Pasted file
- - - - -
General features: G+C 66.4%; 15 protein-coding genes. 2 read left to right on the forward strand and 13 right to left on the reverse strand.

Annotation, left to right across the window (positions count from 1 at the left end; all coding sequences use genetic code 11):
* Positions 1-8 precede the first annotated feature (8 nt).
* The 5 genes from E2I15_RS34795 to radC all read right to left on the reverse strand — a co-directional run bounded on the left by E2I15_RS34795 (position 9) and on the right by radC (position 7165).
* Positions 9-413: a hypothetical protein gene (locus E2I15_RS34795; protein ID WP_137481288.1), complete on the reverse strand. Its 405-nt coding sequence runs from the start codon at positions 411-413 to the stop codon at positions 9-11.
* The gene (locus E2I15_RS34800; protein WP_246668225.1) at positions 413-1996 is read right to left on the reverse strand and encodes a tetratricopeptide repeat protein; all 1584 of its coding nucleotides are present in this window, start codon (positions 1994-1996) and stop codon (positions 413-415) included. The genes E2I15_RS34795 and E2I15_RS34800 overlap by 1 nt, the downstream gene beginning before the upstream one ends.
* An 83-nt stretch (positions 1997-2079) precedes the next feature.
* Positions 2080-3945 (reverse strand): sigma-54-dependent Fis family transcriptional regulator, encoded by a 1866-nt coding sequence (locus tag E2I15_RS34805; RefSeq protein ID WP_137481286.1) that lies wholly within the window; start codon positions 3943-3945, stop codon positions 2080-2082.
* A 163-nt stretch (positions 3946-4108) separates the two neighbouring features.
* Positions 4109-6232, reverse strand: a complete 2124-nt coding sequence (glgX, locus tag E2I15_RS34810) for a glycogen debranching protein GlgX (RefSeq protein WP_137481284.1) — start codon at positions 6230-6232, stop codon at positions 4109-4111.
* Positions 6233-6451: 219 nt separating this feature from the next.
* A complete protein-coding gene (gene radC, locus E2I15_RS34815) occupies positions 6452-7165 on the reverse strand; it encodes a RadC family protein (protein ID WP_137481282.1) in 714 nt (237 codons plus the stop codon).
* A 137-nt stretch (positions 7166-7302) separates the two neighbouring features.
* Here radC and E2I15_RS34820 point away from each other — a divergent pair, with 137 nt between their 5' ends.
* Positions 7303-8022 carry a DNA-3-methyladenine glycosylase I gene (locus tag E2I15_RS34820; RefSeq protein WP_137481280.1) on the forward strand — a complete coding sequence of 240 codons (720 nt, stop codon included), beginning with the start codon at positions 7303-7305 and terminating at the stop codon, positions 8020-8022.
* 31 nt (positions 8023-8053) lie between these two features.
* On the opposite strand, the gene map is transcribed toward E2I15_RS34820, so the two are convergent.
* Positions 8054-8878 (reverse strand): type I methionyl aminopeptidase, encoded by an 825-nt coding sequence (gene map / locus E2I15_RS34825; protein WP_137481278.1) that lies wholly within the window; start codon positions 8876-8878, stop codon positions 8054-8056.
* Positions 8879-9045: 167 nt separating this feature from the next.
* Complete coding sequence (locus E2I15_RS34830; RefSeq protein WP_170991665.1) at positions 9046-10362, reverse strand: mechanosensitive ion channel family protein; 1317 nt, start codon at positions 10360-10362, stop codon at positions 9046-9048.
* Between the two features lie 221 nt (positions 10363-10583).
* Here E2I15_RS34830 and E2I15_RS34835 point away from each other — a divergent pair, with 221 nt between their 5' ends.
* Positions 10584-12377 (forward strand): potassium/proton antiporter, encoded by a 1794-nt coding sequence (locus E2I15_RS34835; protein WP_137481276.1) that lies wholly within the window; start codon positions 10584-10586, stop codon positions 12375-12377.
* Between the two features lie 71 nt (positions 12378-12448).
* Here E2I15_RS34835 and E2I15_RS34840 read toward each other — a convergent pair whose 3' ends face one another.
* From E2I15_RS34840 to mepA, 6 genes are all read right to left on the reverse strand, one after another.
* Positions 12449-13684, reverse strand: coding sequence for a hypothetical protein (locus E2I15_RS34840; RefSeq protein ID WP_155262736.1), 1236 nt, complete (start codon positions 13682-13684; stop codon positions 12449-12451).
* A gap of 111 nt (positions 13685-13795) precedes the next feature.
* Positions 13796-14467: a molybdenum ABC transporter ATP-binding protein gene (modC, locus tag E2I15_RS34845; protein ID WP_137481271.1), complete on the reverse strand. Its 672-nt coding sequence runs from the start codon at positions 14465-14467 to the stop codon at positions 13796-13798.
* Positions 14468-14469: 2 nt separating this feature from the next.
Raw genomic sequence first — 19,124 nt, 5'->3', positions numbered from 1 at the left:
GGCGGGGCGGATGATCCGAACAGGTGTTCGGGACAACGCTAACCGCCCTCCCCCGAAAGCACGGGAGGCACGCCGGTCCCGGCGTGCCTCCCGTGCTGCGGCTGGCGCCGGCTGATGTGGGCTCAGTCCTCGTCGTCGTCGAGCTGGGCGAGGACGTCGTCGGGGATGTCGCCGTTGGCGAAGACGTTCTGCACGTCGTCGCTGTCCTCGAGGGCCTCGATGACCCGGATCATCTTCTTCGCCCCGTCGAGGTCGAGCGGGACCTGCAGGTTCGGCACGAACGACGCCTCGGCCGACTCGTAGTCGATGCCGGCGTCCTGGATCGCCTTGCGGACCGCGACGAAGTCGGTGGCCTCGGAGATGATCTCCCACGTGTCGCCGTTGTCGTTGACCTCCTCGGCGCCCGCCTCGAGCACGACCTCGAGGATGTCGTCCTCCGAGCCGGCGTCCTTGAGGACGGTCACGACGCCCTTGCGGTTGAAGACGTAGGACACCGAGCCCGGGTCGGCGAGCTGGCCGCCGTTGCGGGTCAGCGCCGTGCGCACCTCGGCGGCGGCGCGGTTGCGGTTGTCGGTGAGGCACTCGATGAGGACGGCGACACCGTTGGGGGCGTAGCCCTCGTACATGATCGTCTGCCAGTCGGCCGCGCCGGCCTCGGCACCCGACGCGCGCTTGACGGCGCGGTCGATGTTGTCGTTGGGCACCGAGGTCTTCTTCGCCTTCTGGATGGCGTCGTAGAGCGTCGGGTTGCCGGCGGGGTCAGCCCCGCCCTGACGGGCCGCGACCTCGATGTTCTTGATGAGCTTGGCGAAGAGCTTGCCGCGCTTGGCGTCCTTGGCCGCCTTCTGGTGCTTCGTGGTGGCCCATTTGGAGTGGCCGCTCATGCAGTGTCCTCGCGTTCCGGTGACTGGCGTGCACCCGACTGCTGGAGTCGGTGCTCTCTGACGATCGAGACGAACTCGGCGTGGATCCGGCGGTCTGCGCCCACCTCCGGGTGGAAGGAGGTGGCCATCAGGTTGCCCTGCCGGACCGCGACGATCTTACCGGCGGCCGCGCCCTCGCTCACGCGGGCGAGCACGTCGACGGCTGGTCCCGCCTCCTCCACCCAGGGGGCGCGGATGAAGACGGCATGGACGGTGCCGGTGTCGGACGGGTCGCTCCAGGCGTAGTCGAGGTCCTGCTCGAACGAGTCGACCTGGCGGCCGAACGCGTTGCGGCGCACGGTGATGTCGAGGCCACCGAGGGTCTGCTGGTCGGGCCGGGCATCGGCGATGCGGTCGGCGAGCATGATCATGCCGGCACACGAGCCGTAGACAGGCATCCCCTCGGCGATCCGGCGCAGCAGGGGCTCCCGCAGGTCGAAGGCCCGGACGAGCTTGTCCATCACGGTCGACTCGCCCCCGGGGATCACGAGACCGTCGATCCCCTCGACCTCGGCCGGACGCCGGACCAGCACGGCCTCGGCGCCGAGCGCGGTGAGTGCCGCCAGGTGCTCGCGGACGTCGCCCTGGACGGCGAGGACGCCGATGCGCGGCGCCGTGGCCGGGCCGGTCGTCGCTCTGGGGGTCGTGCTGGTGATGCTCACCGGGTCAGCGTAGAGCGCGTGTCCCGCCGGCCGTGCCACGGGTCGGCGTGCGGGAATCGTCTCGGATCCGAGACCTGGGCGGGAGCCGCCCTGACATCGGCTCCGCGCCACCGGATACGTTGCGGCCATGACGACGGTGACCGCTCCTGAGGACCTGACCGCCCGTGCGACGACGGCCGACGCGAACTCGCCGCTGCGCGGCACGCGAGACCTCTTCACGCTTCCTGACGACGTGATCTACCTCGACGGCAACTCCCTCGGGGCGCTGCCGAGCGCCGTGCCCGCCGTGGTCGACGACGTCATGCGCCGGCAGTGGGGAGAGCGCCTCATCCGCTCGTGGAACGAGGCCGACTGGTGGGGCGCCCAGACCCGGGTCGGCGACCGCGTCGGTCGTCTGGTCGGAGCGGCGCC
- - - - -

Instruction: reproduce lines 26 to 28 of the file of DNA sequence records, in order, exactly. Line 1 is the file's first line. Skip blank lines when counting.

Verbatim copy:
* From E2I15_RS34840 to mepA, 6 genes are all read right to left on the reverse strand, one after another.
* Positions 12449-13684, reverse strand: coding sequence for a hypothetical protein (locus E2I15_RS34840; RefSeq protein ID WP_155262736.1), 1236 nt, complete (start codon positions 13682-13684; stop codon positions 12449-12451).
* A gap of 111 nt (positions 13685-13795) precedes the next feature.